A Radical Manifesto from Gaza?
A recent manifesto published in Gaza by a group of eight students has captured the attention of the Western media and gone viral on the internet. Gaza Youth's Manifesto for Change was described as “an incendiary document” by the UK Observer newspaper. Their Facebook page had attracted 5,000,0000 friends before Facebook stopped them from posting on it, and their manifesto has been translated into over twenty languages.
The manifesto itself starts “Fuck Hamas. Fuck Israel. Fuck Fatah. Fuck UN. Fuck UNWRA. Fuck USA! We, the youth in Gaza, are so fed up with Israel, Hamas, the occupation, the violations of human rights and the indifference of the international community!”, and proceeds to denounce the terrorism of the Israeli state, and the dictatorial rule of HAMAS in Gaza. Of course, these are sentiments that all internationalist communists can relate to, and given the situation in Palestine today, the anger which flows from the words of the manifesto is something that can only arouse feelings of solidarity, and respect on a personal level for the bravery of these young people who are obviously putting themselves at risk by these actions.
Nevertheless, when looking more deeply at the document, and surrounding discussions, it seems to us that despite the rejection of HAMAS and Fatah, it is still firmly on the ground of Palestinian nationalism, nor does it even hint at the idea that the only solution to the situation in the Middle east lies in the hands of the working class.
For us this is unsurprising. Over sixty years after the foundation of the state of Israel on ethnic cleansing, the brutality used by Israel in the occupied territories since 1967 and after seven wars, the Palestinian working class is virtually completely tied to the ideology of nationalism. For those in Gaza and on the West Bank, as well as those in the refugee camps of Lebanon, and scattered across the world, the Palestinian national movement seems to offer dignity, and hope for a better future.
Of course these hopes are illusory. Today the goal of a Palestinian state seems further away than ever. Fatah now plays its role as Israel’s policeman on the West Bank, even, according to Wikileaks urging the Israelis to attack HAMAS in Gaza; Gaza itself has been turned into the biggest prison camp in the world, and HAMAS, have taken on the role of the prison guards. This is what GYBO rails against when they talk of being ‘sick of being beaten by HAMAS.
GYBO still places its hopes in the Palestinian national movement though. They write “regarding Israel, it[HAMAS]’s just as it should be and any group fighting Israel has our full support”, and that “we have ONE enemy which is the Zionist Occupier. Hopefully this call will shake our political leaders, wake them up and remind them that they are responsible of us! Hopefully they will realize that what we want is UNITY, and NO MORE DIVISION,”. This is hardly surprising. When looking from the prison that is Gaza, it must seem that there is very little alternative.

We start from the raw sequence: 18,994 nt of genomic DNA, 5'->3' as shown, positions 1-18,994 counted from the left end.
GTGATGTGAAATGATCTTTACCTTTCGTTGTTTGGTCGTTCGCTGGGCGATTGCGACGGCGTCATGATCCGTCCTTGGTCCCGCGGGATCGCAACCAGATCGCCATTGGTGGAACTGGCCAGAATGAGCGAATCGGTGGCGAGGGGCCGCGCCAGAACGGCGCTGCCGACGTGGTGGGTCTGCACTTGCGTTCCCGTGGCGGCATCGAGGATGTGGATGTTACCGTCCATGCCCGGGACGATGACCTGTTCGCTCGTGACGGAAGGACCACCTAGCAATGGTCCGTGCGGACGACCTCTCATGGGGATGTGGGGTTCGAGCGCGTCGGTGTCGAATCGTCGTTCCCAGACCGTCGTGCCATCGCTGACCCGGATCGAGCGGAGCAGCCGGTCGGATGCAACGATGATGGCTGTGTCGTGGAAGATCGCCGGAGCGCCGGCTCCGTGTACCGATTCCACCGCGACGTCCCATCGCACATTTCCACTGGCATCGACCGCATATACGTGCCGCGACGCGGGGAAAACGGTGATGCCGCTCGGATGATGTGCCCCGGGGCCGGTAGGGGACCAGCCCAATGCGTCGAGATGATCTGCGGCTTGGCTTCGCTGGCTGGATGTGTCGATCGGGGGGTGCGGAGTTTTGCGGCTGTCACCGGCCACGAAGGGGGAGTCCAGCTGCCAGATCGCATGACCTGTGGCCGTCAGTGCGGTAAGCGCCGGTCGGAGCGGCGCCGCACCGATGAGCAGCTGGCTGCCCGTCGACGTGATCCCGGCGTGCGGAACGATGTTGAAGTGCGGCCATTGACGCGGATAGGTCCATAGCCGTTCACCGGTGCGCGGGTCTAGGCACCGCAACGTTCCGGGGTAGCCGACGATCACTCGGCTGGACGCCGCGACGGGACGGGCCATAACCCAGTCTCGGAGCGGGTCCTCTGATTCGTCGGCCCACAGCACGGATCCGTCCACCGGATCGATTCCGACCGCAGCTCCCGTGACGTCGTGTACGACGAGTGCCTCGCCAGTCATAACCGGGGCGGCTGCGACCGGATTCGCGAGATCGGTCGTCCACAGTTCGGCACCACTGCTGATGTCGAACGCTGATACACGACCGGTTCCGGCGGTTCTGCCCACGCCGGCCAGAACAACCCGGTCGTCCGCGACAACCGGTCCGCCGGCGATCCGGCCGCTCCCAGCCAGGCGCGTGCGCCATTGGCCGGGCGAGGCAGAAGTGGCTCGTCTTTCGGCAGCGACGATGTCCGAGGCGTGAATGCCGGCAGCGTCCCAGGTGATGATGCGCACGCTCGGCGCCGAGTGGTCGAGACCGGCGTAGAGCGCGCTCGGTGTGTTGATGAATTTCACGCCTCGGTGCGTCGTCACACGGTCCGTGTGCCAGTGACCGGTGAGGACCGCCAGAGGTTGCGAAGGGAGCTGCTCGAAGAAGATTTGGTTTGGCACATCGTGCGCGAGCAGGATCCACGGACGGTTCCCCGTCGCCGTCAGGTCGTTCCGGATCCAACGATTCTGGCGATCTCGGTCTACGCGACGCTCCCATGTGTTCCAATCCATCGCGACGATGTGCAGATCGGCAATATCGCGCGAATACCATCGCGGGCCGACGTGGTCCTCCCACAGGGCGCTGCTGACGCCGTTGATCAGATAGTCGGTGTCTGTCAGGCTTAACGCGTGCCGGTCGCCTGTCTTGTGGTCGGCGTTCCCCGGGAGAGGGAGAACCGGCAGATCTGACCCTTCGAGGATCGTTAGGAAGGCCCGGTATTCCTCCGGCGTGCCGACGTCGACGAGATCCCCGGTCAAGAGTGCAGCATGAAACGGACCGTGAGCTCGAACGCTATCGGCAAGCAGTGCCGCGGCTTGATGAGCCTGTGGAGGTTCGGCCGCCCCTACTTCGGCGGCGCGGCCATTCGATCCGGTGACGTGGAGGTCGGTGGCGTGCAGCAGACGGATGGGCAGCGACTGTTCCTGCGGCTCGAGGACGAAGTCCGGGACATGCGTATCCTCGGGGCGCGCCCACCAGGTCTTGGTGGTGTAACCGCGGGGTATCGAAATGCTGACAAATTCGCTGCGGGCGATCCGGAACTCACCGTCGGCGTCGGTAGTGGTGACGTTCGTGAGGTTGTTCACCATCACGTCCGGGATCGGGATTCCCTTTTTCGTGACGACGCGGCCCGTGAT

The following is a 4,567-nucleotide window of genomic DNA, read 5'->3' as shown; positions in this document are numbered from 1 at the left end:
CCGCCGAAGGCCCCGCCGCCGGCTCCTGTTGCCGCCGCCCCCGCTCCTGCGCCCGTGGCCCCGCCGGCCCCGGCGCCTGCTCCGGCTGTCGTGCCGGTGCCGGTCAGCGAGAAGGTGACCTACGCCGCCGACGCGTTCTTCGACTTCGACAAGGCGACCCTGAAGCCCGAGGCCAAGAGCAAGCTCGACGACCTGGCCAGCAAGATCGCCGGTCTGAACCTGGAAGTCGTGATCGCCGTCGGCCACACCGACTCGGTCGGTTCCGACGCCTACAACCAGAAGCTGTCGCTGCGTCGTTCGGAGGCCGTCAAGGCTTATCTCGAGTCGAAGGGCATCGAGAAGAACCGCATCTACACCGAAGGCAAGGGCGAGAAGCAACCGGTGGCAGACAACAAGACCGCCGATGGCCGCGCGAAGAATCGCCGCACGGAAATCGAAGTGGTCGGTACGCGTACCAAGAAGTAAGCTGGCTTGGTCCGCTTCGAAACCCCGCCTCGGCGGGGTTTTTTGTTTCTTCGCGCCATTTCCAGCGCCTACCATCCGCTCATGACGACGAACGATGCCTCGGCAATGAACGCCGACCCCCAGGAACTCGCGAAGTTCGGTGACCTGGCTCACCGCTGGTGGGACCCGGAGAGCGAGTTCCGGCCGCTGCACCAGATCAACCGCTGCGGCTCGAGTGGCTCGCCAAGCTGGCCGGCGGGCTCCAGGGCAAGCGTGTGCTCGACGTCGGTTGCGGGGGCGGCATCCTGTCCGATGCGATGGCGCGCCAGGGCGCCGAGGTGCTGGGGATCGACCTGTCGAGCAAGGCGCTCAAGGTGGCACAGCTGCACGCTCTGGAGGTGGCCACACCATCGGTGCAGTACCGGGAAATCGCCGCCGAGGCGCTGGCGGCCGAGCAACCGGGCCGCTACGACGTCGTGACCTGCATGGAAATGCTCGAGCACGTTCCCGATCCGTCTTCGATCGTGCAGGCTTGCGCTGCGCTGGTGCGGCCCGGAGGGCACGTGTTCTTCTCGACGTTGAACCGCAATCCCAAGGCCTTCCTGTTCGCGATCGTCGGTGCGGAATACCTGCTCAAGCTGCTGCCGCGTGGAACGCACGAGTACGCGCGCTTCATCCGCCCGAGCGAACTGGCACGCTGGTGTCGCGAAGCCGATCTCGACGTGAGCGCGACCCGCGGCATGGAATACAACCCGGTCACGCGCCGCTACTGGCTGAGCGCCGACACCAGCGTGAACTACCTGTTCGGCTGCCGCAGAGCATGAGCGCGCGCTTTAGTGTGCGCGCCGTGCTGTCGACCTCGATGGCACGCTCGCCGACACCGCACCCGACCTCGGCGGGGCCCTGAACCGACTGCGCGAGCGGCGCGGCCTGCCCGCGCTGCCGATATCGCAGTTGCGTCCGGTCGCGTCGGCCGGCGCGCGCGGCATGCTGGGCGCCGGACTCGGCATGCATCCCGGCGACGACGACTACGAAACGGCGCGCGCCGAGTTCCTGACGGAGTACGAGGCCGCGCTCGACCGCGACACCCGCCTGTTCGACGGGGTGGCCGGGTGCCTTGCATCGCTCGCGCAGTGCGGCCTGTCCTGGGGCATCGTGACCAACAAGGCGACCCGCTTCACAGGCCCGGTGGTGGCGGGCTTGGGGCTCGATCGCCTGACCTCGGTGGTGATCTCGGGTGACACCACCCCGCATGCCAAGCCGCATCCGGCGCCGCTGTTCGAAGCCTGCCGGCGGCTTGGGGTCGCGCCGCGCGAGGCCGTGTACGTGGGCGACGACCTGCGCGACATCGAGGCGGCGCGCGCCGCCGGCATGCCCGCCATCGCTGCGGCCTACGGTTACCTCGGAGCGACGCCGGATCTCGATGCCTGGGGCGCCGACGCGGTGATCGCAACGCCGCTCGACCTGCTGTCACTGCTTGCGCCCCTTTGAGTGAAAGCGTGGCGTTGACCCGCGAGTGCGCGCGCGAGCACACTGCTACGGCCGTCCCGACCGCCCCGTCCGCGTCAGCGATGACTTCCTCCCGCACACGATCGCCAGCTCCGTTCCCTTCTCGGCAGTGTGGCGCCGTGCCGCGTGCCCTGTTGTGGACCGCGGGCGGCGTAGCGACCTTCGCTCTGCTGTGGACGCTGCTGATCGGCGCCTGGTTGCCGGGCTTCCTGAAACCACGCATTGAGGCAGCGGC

The left (ie the left wing of capitalism) often talks about the Palestinian working class being undefeated. For us the working class in Palestine is the most defeated in the region, and is barely capable of asserting its own interests. Of course that doesn’t mean that it is non-existent, or that it doesn’t struggle at all. However, even when it does manage to struggle such as in the teachers’ strike of August 2006, which was joined by many other public sector workers who hadn’t been paid their wages for seven months, the demonstrations ended up turning into gun battles between the rival Palestinian factions. Incidentally HAMAS’ attitude to these strikes was very clear. They firmly denounced them, and called for workers to break the strike, which they said had “no relation to national interests”. This is, of course, a line heard by workers all over the world.
Unlike the Trotskyists, Maoists and others we don’t cheer on the war against Israel from afar. We don’t think that it offers any future for the working class in Palestine except getting them murdered in defence of HAMAS’, or Fatah’s ‘national interests’. For us, we don’t see that there is a solution to the problems within either Palestine or Israel. It is not, for us, a question of endless arguments about whether the Palestinians should be fighting for a one state, or two state solution. The answer lies somewhere else completely.
At the moment there is much talk in the Arabic media of a new Intifada in Tunisia, and not only in Tunisia alone as it seems to be spreading across the border into Algeria. Here we have working class people fighting not for the interests of the nation, but for their own class interests. For us this offers a glimpse of where the solution to the Palestinian question lies, in workers uniting across international boundaries to fight for their own interests, not ‘national interests’. These struggles go beyond just the Arab world and are exactly the same struggles against austerity and job cuts faced by workers everywhere.
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